Probabilistic properties of vantage point trees are studied. A vp-tree built from a sequence of independent identically distributed points in

A vantage point tree (vp-tree) is a data structure for fast executing of nearest neighbor search queries in a given metric space. This class of trees was first introduced in 1993 in [

Nearest neighbor search is used nowadays in a wide range of tasks. A simple example of day-to-day usage is geographic search of objects close to a specific location. The nearest points search is used in computational geometry, for example, for identifying intersections, which is a routine task in computer graphics or physics simulations. Last but not least example we mention here is a similarity search, such as search for similar images or similar articles.

Another major field, where the nearest neighbor search is an important tool, is machine learning. More precisely, it is used in variety of regression models. We refer the reader to [

Although the fast nearest neighbor search is important by itself, as well as an important ingredient in many algorithms, it and the corresponding data structures are not fully understood from the mathematical viewpoint. Most of the results describing the structure of these trees were obtained using empirical methods. For example, in [

The structure of this paper is the following. In Section

Let

In this article we study a special class of random vp-trees. More precisely we consider the metric space

We also need to specify the choice of the thresholds. To this end, fix a parameter

We define the

The sequence of elements

Each node in the leftmost path can be enumerated starting from 1. To understand how leftmost path is formed and evolves let us associate with each node

Let

The process (

Let us fix

Let us denote by

We shall use the notation of stochastic ordering which we recall for convenience.

For two random variables

The key ingredient for the subsequent analysis is the following theorem which says that the chain

We do believe that the counterpart of this theorem holds in arbitrary metric on

We rewrite (

Since the positions of rectangles are not important, the recursive equation (

From Proposition

Let us assume that point

From the triangle inequality we obtain

Then, in view of (

From (

Let us now fix a constant

We split the evolution of the chain into blocks of length

Similarly, since the moment

From the properties of stochastic order, inequality also holds for expectations, hence combining last two comparisons we have

We note that in the proof of Theorem

The process (

From Theorem

In order to proceed we need to recall a notion of the Harris chains. For information about Harris chains and examples we refer the reader to the book [

A Markov chain

if

A Harris chain is called recurrent if there is a state

A recurrent Harris chain is aperiodic if the greatest common divisor of set

Let us first show that

To show recurrence of the chain we put

From Proposition

Using the results on the behavior of the chain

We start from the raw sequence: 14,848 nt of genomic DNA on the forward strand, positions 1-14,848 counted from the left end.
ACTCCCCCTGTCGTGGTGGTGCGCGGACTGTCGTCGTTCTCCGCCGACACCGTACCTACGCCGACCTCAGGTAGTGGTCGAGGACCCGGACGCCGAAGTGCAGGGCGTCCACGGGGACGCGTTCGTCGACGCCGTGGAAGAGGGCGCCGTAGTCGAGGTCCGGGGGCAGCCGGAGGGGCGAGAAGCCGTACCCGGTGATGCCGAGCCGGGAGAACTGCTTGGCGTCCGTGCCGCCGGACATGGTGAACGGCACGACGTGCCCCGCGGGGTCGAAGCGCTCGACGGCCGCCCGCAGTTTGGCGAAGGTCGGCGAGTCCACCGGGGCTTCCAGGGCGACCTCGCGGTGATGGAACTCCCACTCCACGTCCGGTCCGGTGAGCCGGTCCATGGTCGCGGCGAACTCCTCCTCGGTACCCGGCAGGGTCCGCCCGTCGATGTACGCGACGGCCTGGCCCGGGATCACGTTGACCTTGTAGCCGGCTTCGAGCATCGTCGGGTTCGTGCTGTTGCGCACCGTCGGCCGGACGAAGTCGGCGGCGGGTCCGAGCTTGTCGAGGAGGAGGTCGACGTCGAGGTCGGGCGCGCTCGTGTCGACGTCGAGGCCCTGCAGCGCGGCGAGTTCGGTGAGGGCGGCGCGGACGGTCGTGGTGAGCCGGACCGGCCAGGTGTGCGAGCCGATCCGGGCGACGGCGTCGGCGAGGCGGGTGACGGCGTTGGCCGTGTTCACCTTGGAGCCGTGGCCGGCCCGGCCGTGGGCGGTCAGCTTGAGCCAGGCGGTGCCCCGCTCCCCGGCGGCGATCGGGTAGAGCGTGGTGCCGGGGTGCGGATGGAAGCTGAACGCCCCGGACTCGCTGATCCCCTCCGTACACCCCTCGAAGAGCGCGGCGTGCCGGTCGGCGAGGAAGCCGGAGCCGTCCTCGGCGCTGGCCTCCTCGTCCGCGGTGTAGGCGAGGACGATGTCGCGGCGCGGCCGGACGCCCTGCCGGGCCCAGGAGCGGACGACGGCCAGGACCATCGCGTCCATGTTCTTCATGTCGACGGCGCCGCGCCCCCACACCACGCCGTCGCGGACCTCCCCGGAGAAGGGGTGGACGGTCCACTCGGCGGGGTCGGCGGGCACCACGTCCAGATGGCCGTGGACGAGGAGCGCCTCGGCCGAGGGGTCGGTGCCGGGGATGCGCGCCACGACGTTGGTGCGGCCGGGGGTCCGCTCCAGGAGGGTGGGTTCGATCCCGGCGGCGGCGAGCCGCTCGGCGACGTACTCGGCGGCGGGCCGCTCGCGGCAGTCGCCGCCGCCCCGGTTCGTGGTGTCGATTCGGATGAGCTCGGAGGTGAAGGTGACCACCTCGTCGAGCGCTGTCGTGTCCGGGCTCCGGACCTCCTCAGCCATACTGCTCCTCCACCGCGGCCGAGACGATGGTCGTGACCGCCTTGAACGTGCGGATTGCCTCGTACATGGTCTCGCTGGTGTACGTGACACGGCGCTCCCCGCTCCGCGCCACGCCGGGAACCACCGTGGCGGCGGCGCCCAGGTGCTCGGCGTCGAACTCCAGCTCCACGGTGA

The size (number of nodes) of the leftmost path in terms of

The length of the leftmost path can be simply computed from its size as

To prove this theorem we need two lemmas. We note that if

We compute the distribution function of

From Proposition

We write the distribution function of

Since

Let us recall that, given

We compute the distribution function of

Now we combine (

We start by computing the distribution function of

We note that for proving Theorem

Let us write the characteristic function of

From Theorem

By Markov’s inequality

At first we want to show that

For the argument we write

We also showed in process that starting from some large enough

By Theorem 3.2 in [

Elements of the sequence

Since

In this section we analyze the random recursive equation (

The

Similarly to the proof of Proposition

We prove the contraction property in two steps.

Since the infimum is taken over all possible dependencies between

Let us assume for the time being that there is

It remains to prove (

We compute the following integral under the condition

Similarly if

Now we estimate the same integral for

In the integral we make a substitution

Finally,

We obtained the same result as in the previous section without resort to geometric interpretation but with explicit usage of the distribution of sequence of points

It turns out that the distribution of

We start with a rather simple and special example

For

And we also have a special state

From (

On Figure

Plot of theoretical and statistical values of the distribution function

From now on we assume that

The situation

When

And the last possibility of

We combine (

Now we will show how to retrieve exact values for probability (

We repeat the procedure by computing probabilities and the derivatives for

We have

At some

Let us compute

When

When

After plugging (

Finally, we also return to a special case value

We only need to compute the constant

Plot of theoretical and statistical values of the distribution function

Plot of statistical values of the distribution function

As the end of the example, Figure

Finally, without computing theoretical values of the distribution function, we want to show how it further evolves with increasing

I would like to thank my supervisor, Prof. Alexander Marynych, for his dedicated guidance and support throughout this research. I am grateful for his prompt and friendly responses to my questions and queries, as well as for his genuine care about my work. I also thank the anonymous referee for useful suggestions which improved the presentation of my results.